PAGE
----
A lot or a little?
The parents' guide to what's in this website.
What parents need to know
Parents need to know that OpenSecrets.org is an informative that site offers a nonpartisan look at political spending. Users can discover everything from funding of previous political campaigns to a politician's finances and tax returns. For the most part, the content is kid-friendly, but users can post seemingly unmoderated comments that appear live instantly, so there's a chance kids could come across argumentative conversations or inappropriate language.
What's it about?
OPENSECRETS.ORG is a non-partisan news site run by the nonprofit Center for Responsive Politics. It uses information gathered from sources like the FCC and the Federal Election Commission to provide an overview of how U.S. political campaigns are funded -- where the money comes from, how it’s accounted for, and what it's spent on. Users can also learn about lobbying and other topics and look up donor information, view a glossary of terms, create their own tools using the site's data, or read politically related news.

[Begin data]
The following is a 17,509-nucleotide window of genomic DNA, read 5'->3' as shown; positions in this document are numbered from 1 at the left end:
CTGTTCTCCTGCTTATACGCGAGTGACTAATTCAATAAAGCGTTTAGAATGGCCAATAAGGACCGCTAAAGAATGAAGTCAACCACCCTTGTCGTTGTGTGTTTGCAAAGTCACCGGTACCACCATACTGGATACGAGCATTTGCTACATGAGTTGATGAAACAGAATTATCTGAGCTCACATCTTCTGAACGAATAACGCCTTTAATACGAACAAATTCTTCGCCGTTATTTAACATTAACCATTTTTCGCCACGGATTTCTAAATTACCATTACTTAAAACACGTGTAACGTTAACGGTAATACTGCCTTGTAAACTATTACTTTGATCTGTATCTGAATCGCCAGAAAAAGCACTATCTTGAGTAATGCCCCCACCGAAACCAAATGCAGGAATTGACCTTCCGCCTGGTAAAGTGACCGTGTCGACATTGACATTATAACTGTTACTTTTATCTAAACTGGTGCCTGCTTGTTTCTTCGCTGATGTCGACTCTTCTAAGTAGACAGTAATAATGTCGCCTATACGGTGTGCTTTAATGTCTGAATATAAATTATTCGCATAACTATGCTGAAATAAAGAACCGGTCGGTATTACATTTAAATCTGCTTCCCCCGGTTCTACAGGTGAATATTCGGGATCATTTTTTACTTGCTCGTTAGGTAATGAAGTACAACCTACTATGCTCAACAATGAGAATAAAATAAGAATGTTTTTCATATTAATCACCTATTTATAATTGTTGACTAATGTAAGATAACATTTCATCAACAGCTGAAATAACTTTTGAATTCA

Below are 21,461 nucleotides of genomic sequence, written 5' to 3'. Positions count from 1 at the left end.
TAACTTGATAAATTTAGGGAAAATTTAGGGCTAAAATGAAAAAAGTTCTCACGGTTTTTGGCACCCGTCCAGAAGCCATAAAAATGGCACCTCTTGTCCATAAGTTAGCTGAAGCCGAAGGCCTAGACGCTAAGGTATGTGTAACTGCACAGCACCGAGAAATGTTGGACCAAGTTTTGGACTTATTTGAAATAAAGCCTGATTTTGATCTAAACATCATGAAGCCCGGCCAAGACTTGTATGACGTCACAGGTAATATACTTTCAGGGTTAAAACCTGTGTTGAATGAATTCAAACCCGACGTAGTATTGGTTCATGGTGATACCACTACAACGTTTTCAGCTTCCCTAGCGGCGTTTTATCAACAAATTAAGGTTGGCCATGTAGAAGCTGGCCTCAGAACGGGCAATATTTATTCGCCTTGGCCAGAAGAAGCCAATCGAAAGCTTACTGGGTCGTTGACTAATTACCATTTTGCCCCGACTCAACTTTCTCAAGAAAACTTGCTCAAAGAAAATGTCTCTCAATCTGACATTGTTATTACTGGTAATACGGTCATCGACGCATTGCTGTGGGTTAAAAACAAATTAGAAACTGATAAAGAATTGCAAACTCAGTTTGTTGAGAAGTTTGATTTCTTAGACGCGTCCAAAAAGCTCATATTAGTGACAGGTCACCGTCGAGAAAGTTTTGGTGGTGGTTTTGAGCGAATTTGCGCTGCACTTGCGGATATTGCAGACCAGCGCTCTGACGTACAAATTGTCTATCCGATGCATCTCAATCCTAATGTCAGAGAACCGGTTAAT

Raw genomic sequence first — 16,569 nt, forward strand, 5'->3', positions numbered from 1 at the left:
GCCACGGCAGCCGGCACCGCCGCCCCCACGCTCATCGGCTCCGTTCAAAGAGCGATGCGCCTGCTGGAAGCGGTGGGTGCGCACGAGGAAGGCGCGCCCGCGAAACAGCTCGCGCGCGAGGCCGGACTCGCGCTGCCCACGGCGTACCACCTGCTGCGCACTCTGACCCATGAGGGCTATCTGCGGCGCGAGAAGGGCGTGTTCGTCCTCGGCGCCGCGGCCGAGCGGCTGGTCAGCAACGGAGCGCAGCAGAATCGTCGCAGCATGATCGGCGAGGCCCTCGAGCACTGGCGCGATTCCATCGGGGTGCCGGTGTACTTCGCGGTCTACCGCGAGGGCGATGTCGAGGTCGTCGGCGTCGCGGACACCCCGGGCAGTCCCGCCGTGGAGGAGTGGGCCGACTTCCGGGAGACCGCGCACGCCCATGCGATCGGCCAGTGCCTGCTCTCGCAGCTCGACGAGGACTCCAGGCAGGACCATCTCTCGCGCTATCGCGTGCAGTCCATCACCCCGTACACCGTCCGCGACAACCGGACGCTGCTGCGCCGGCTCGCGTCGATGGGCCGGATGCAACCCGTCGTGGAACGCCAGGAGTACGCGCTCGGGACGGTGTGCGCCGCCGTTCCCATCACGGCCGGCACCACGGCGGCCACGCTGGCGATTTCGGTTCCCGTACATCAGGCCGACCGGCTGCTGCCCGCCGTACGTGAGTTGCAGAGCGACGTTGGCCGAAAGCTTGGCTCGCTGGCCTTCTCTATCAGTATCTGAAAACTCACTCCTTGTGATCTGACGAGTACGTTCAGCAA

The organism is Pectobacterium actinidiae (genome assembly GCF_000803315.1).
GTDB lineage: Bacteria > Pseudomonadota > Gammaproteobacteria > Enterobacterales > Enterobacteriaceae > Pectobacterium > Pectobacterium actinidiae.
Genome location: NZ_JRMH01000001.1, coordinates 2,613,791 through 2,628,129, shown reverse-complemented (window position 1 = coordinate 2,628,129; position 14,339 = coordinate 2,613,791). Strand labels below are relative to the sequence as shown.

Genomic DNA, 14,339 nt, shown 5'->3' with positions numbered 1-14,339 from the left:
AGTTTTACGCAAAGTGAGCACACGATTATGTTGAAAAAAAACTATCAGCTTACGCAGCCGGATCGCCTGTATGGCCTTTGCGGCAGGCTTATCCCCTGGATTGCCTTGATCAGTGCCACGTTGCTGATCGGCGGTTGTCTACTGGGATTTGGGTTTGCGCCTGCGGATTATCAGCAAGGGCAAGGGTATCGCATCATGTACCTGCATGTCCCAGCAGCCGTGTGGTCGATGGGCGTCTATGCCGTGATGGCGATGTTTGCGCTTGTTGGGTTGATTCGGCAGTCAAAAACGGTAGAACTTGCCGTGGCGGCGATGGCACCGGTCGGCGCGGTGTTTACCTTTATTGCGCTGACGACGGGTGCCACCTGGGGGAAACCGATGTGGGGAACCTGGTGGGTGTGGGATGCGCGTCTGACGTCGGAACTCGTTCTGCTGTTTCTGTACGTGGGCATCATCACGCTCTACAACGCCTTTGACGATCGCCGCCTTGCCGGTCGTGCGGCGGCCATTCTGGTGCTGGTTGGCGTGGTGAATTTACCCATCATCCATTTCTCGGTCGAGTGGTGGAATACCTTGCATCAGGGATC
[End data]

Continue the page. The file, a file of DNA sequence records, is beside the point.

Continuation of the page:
Is it any good?
This site is a treasure trove of political spending information, ranging from congressional election amounts to political contributions by state. Using a number of visual components and text that's written in an easy-to-understand, almost conversational tone, the non-partisan site breaks down how funding works, describes what candidates use money on, and includes donor information, too -- users can search by name to find out what individuals have given.
Including more interactive game- or quiz-type elements might help kids dig deeper into the site material. But the text length and page design makes each topic approachable, even when it involves a lot of written material. In light of the recent election, kids may have some questions about the way the U.S. political system works. OpenSecrets.org can be a good resource to help them learn about part of its structure.
Talk to your kids about ...
Families can talk about how political decisions affect kids' lives. Were there any issues in the recent campaign your kids were concerned about?
Ask your child what factors play into whether or not a candidate is someone you want to support. Is there information that's on this site that may affect your child's view of some candidates?
Discuss some of the reasons political campaign spending is so high, and its desired effect, and use the conversation as a springboard to talk about whether or not commercials and other ads make your child want to buy the products they promote.
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